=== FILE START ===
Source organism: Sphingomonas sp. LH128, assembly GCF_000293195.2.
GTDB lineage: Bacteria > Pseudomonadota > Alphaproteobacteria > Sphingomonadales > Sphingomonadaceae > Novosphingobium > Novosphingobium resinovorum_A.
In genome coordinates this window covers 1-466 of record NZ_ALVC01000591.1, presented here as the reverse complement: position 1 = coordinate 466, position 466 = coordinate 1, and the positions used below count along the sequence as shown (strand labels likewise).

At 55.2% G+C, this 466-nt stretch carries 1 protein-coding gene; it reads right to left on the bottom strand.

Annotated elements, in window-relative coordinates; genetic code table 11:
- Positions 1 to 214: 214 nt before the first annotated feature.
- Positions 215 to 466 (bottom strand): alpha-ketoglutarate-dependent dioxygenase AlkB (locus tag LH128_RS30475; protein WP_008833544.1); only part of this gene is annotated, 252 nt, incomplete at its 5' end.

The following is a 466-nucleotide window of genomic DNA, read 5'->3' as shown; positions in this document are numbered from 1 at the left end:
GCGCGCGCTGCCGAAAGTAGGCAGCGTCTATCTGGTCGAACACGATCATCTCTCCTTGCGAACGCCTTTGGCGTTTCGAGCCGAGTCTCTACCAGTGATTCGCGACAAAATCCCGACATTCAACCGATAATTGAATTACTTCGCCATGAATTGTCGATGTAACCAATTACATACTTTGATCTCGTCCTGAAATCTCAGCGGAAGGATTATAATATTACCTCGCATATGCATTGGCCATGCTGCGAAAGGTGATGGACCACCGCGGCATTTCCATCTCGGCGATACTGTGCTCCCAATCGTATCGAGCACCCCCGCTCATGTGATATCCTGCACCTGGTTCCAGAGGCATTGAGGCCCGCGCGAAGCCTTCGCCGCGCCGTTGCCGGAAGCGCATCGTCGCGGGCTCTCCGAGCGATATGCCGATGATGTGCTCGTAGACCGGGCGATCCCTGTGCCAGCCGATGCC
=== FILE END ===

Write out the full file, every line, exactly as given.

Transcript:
Source organism: Sphingomonas sp. LH128, assembly GCF_000293195.2.
GTDB lineage: Bacteria > Pseudomonadota > Alphaproteobacteria > Sphingomonadales > Sphingomonadaceae > Novosphingobium > Novosphingobium resinovorum_A.
In genome coordinates this window covers 1-466 of record NZ_ALVC01000591.1, presented here as the reverse complement: position 1 = coordinate 466, position 466 = coordinate 1, and the positions used below count along the sequence as shown (strand labels likewise).

At 55.2% G+C, this 466-nt stretch carries 1 protein-coding gene; it reads right to left on the bottom strand.

Annotated elements, in window-relative coordinates; genetic code table 11:
- Positions 1 to 214: 214 nt before the first annotated feature.
- Positions 215 to 466 (bottom strand): alpha-ketoglutarate-dependent dioxygenase AlkB (locus tag LH128_RS30475; protein WP_008833544.1); only part of this gene is annotated, 252 nt, incomplete at its 5' end.

The following is a 466-nucleotide window of genomic DNA, read 5'->3' as shown; positions in this document are numbered from 1 at the left end:
GCGCGCGCTGCCGAAAGTAGGCAGCGTCTATCTGGTCGAACACGATCATCTCTCCTTGCGAACGCCTTTGGCGTTTCGAGCCGAGTCTCTACCAGTGATTCGCGACAAAATCCCGACATTCAACCGATAATTGAATTACTTCGCCATGAATTGTCGATGTAACCAATTACATACTTTGATCTCGTCCTGAAATCTCAGCGGAAGGATTATAATATTACCTCGCATATGCATTGGCCATGCTGCGAAAGGTGATGGACCACCGCGGCATTTCCATCTCGGCGATACTGTGCTCCCAATCGTATCGAGCACCCCCGCTCATGTGATATCCTGCACCTGGTTCCAGAGGCATTGAGGCCCGCGCGAAGCCTTCGCCGCGCCGTTGCCGGAAGCGCATCGTCGCGGGCTCTCCGAGCGATATGCCGATGATGTGCTCGTAGACCGGGCGATCCCTGTGCCAGCCGATGCC